CSBS Responds to Treasury, OCC Fintech Announcements
Statement by John W. Ryan
President and Chief Executive Officer, Conference of State Bank Supervisors
Two developments occurred today: a report issued by the Treasury Department on financial innovation and a decision by the Office of the Comptroller of the Currency (OCC) to move forward with creating a new national bank charter for select, uninsured fintechs.
Supporting innovation requires financial regulators to think creatively about our responsibilities, and it is appropriate for the Treasury Department to join the public debate.
We appreciate the Treasury’s recognition of the vital role performed by state regulators in overseeing nonbank financial service providers. And we are pleased that Treasury noted the substantial progress states have made towards harmonizing the multistate experience for industry.
Through CSBS Vision 2020, we are modernizing nonbank regulation by shaping an integrated, 50-state system of licensing and supervision for fintech firms and other nonbanks.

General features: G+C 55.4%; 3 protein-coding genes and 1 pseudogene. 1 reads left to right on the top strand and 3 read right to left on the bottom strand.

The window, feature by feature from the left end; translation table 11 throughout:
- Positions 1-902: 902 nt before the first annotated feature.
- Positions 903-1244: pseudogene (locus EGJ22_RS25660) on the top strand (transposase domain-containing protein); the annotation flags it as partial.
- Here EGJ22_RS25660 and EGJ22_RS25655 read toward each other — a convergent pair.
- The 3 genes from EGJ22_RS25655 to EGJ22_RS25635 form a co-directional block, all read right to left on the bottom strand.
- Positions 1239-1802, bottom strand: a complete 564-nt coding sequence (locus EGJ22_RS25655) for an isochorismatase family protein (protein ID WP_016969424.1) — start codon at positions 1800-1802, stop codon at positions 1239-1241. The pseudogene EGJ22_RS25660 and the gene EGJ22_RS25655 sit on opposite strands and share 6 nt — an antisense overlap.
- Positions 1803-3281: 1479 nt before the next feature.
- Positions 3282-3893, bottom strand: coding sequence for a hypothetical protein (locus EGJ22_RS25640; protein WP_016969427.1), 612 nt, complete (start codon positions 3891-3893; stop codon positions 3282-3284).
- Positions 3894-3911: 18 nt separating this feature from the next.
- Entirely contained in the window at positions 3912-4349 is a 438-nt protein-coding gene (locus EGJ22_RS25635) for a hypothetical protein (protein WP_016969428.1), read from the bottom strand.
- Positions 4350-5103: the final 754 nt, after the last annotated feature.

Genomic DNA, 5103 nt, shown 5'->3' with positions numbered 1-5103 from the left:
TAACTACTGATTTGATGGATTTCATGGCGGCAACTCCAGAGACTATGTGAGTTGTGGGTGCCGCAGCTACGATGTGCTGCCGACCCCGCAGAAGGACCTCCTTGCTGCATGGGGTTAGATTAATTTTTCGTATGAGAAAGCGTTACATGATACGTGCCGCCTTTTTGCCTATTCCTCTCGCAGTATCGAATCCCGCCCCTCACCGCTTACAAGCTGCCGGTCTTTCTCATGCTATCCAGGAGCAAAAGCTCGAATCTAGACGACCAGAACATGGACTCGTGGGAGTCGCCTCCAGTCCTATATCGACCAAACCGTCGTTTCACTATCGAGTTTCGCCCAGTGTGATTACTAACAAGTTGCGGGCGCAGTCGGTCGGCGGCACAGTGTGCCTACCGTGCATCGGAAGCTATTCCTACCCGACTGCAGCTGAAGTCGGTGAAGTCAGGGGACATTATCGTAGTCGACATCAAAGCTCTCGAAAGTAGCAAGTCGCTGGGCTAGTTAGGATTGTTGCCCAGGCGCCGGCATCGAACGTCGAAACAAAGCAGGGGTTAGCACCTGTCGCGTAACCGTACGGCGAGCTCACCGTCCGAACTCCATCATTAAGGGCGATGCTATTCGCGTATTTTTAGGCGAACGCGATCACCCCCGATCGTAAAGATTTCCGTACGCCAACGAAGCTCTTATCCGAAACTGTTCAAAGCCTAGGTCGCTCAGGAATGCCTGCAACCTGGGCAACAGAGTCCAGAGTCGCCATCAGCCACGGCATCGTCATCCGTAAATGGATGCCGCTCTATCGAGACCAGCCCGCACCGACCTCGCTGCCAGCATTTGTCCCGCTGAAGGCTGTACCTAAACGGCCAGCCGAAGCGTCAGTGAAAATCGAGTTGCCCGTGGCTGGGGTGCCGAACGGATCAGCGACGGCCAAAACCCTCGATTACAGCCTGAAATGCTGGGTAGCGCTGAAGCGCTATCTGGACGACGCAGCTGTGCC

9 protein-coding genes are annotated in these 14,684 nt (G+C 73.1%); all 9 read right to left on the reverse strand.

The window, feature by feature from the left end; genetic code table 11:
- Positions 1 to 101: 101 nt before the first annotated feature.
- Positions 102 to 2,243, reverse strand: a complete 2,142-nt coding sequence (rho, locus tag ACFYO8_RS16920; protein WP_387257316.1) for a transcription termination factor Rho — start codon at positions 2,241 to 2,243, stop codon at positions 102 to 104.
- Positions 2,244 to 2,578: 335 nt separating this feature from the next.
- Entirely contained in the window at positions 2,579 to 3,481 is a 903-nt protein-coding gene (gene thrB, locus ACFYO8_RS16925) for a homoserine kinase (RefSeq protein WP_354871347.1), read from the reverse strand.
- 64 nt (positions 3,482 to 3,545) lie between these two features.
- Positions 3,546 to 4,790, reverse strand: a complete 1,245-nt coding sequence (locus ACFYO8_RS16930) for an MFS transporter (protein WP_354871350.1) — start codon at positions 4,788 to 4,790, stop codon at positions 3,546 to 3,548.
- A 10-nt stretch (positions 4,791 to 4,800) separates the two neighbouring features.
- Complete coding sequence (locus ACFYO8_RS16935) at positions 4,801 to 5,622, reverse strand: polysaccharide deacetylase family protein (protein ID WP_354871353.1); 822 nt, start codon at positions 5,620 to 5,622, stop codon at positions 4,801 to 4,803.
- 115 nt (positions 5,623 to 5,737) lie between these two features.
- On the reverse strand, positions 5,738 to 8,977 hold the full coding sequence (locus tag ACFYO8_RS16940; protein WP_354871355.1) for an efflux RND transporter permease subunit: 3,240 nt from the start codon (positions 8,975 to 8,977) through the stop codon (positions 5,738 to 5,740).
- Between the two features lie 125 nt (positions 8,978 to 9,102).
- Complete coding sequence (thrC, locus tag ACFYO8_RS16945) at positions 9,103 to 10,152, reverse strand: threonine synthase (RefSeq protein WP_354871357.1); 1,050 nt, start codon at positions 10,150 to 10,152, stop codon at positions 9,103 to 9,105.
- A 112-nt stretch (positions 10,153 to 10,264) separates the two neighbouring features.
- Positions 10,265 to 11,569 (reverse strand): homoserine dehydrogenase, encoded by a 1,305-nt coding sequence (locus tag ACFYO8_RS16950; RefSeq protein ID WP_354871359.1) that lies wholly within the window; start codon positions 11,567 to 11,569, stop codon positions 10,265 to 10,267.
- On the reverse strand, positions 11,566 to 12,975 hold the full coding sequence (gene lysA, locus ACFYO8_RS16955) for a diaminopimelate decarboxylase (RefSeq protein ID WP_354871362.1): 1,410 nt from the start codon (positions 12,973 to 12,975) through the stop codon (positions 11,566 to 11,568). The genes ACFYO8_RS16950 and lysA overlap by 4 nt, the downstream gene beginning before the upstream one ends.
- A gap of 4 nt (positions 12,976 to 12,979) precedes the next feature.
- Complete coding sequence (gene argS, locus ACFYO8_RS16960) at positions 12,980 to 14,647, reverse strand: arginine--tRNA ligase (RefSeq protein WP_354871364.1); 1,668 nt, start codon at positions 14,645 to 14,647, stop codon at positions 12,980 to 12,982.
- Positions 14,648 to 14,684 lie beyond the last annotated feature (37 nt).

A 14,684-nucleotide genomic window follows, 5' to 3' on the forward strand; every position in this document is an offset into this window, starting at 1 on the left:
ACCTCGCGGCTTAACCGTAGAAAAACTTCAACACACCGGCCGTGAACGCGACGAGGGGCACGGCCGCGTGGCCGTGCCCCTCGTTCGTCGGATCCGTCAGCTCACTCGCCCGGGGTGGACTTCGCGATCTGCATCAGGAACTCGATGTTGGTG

At the same time, we disagree with certain Treasury recommendations. We do not support creation of new federal rules or unauthorized federal charters that would seek to compromise the ability of state officials to apply and enforce state laws. And so, we disagree with Treasury’s recommended changes to the valid-when-made doctrine and the true-lender doctrine, and the creation of an OCC special purpose bank charter for fintech companies.
An OCC fintech charter is a regulatory train wreck in the making.
Such a move exceeds the current authority granted by Congress to the OCC. Fintech charter decisions would place the federal government in the business of picking winners and losers in the marketplace. And taxpayers would be exposed to a new risk: failed fintechs.
Let us not forget that the last time the OCC pre-empted state consumer protection laws in a sweeping manner -- in the early 2000s -- predatory lenders were let off the hook and contributed to the largest number of home foreclosures since the Great Depression.
On behalf of the citizens to whom we are accountable, state regulators are keeping all options open to stop this regulatory overreach.